Her match was one of two that went extra holes. Defending champion Lisa McGill had to go 20 holes before nipping another of the college stars, Mia Bartolotta.

That match was the wildest of the tournament. McGill went 2-up early. Bartolotta, who plays for Johnson & Wales Miami, won 5, 6 and 7 to go ahead. McGill then appeared to take control by winning 10, 11 and 12 for a 2-up advantage. Bartolotta not only did not quit, she won 13, 15 and 16 and suddenly was 1-up. As champions do, McGill won 17 to draw even. After 18 and 19 were halved, McGill took the par-3 20th with a par to earn her berth in the semifinal.

The top two seeds, medialist Susie Cavanagh and Interscholastic League champion Caroline Farber, both continued to play well as they moved into the semifinals. Cavanagh had four birdies on the way to a 5-and-4 decision over 14-year-old Allison Paik and Farber used a fast start, winning four of the first six holes, on the way to a 4-and-3 decision over Angel MacLeod.

Cavanagh meets McGill and Farber goes against Delfino in Thursday’s semis.

Tuesday, June 21st

Story by Paul Kenyon

LITTLE COMPTON _ Allison Paik is 14 years old, has not even begun high school yet, but already is making a name for herself as the next star golfer from Rhode Island.

Paik, a Providence resident who plays out of Ledgemont, let everyone know she is ready to make her mark on the area golf scene on Tuesday when she went even-par for the 13 holes she needed to beat fellow high schooler Courtney Breen, 6 and 5, in the first round of the 96th Rhode Island Women’s Amateur Championship at Sakonnet.

Paik, who will enter ninth grade at The Wheeler School in the fall, set up a meeting with tournament medalist Susie Cavanagh in the quarterfinals. Coming off her outstanding 3-under-par 68 in qualifying, Cavanagh was strong again, going 1-under on the way to a 7-and-6 victory over Bette DiDonato.

Most of the favorites also reached the quarterfinals, including Lisa McGill, the defending champion, who was given a stern test by Margie Foss before moving on, 3 and 2. Interscholastic League champion Caroline Farber, Potowomut’s Mia Bartolotta, who plays for Johnson & Wales of Florida, Alpine’s Daria Delfino and frequent contender Kibbe Reilly also won.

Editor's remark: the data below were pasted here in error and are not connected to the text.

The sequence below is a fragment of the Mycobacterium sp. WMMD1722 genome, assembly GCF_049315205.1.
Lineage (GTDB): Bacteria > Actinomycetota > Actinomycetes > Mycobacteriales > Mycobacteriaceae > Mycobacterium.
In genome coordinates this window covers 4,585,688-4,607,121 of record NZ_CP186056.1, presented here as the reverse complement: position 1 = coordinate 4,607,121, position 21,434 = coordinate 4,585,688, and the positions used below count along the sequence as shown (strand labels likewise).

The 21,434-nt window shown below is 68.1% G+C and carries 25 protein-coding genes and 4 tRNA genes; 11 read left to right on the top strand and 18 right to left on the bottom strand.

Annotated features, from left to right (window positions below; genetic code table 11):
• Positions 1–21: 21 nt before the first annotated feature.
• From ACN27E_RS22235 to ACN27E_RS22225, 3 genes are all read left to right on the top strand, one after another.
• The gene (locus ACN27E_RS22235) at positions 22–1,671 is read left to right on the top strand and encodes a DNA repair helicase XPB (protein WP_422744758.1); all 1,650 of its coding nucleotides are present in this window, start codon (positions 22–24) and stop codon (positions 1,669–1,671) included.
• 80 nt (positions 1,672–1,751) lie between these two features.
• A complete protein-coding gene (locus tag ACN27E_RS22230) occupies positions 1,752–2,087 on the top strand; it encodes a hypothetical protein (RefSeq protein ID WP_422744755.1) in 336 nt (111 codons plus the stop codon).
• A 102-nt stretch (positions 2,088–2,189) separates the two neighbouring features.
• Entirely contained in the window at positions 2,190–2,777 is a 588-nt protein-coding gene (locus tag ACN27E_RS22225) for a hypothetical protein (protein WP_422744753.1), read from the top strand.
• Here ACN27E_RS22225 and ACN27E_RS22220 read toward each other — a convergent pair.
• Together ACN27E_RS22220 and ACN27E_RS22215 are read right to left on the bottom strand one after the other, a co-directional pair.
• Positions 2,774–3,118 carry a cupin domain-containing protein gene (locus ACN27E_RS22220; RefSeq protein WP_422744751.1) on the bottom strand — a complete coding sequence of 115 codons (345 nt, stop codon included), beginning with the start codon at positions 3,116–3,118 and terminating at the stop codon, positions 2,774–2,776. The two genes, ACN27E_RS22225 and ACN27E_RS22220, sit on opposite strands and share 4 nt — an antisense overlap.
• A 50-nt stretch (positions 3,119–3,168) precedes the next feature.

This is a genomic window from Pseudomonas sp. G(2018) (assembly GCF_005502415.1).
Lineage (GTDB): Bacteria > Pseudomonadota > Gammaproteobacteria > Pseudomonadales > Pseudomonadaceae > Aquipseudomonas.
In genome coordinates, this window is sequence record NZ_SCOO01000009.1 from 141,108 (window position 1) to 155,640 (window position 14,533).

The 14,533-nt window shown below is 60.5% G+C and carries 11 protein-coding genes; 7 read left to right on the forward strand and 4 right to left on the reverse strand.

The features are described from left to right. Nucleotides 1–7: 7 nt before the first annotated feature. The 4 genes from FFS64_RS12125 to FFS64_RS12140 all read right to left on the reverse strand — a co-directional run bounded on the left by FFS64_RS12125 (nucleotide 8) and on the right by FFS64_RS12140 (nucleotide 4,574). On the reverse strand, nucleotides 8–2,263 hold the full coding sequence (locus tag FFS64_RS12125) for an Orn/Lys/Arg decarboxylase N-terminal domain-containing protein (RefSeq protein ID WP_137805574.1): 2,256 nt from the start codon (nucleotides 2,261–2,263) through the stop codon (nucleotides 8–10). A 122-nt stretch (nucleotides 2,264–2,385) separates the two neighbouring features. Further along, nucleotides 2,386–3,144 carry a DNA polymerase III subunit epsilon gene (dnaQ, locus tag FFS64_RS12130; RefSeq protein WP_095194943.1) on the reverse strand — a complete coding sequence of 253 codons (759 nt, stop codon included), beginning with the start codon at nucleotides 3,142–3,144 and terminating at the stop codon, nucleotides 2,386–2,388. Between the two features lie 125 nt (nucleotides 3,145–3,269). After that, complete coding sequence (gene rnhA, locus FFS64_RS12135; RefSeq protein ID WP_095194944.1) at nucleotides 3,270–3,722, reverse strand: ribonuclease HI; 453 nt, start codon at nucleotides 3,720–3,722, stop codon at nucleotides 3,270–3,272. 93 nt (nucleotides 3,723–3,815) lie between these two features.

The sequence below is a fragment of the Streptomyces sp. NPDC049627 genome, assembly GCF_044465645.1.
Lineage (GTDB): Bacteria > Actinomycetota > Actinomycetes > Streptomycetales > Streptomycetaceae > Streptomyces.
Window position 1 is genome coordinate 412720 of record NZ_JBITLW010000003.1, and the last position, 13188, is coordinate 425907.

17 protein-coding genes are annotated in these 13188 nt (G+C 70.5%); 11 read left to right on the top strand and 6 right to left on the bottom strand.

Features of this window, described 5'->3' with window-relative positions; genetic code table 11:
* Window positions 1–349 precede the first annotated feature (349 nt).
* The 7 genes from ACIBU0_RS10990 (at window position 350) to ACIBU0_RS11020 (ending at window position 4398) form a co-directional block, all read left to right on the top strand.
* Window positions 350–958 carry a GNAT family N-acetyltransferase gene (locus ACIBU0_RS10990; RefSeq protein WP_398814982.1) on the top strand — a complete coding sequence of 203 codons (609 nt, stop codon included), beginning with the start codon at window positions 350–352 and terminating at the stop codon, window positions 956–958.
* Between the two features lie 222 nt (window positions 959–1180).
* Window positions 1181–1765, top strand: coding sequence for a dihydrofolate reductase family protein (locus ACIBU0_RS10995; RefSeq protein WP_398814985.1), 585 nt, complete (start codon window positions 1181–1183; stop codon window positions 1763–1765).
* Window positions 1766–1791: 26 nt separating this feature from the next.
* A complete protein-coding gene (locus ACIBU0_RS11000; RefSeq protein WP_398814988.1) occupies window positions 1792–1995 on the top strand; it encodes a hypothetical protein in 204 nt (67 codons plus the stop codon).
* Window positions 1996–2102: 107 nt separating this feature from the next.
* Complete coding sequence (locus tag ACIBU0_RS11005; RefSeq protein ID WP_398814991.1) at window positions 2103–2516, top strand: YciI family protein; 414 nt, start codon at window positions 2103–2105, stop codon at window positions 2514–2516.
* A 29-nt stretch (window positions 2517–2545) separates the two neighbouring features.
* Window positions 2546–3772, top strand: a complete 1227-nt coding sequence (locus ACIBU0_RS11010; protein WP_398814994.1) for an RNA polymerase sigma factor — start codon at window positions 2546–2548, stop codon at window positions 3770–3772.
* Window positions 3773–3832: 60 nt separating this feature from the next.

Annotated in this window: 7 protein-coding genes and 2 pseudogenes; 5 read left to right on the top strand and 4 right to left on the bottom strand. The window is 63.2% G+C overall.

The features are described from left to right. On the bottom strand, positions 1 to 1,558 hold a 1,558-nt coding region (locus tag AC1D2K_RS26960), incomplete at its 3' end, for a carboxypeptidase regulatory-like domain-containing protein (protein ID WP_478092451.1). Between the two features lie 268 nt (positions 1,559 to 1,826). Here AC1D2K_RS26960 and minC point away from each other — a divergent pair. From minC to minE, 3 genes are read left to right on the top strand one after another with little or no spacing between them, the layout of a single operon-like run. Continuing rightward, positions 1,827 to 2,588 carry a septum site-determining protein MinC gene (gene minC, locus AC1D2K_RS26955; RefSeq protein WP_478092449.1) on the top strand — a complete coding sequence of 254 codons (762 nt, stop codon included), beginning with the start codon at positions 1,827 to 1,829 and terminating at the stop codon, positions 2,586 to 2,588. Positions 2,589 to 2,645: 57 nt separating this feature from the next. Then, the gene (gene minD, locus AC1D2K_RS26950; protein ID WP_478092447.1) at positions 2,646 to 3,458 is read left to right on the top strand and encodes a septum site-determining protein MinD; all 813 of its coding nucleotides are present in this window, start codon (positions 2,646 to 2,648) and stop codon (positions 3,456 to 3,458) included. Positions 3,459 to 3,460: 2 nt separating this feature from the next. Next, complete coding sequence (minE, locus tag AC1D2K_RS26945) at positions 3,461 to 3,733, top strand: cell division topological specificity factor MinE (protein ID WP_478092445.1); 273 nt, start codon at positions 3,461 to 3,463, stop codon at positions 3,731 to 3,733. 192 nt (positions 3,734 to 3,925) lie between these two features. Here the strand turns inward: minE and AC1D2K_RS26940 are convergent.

The only lower seed to win was 10th seeded Angel MacLeod who turned back seventh-seeded Lauren Parziale. It was hard to call that an upset, though, because MacLeod has played well in the past and was only three strokes higher than Parziale, 83-80, in qualifying.

As much as the competition, one of the big stories of the day was that play was able to be held. It began one hour later than scheduled. It might come as a surprise to those in other parts of Rhode Island, but the Sakonnet area was hit by a major thunder storm between 5 and 7 a.m.

``It poured. It was really bad. There was hail on the greens,’’ said Katie DeCosta, the RIGA’s director of women’s golf.

``There was water in the bunkers. They had to pump them out,’’ noted Joe Pieranunzi, the tournament starter.
``They have good equipment here. They got it done.’’

DeCosta spoke with Bill Curtin, the club pro, and Kirk Whiting, the superintendent, at about 6:30 a.m. as the storm was still happening.

``It was like a mini-burst,’’ Whiting related. ``From about 5:30 to quarter-past six it really came down. Bunkers got washed out and look at this.’’ Whiting took out his phone and displayed a picture of hail on the practice putting green and the 18th green.’’

With the knowledge that the storm was winding down, Whiting told DeCosta that delaying the start of play from 8 a.m. to 9 a.m. would be best for all involved.

``My guys come in at 6,’’ Whiting related. ``I’ve got a veteran crew. They’re great. They went right to work.’’  By the time play began at nine, the course was ready to go.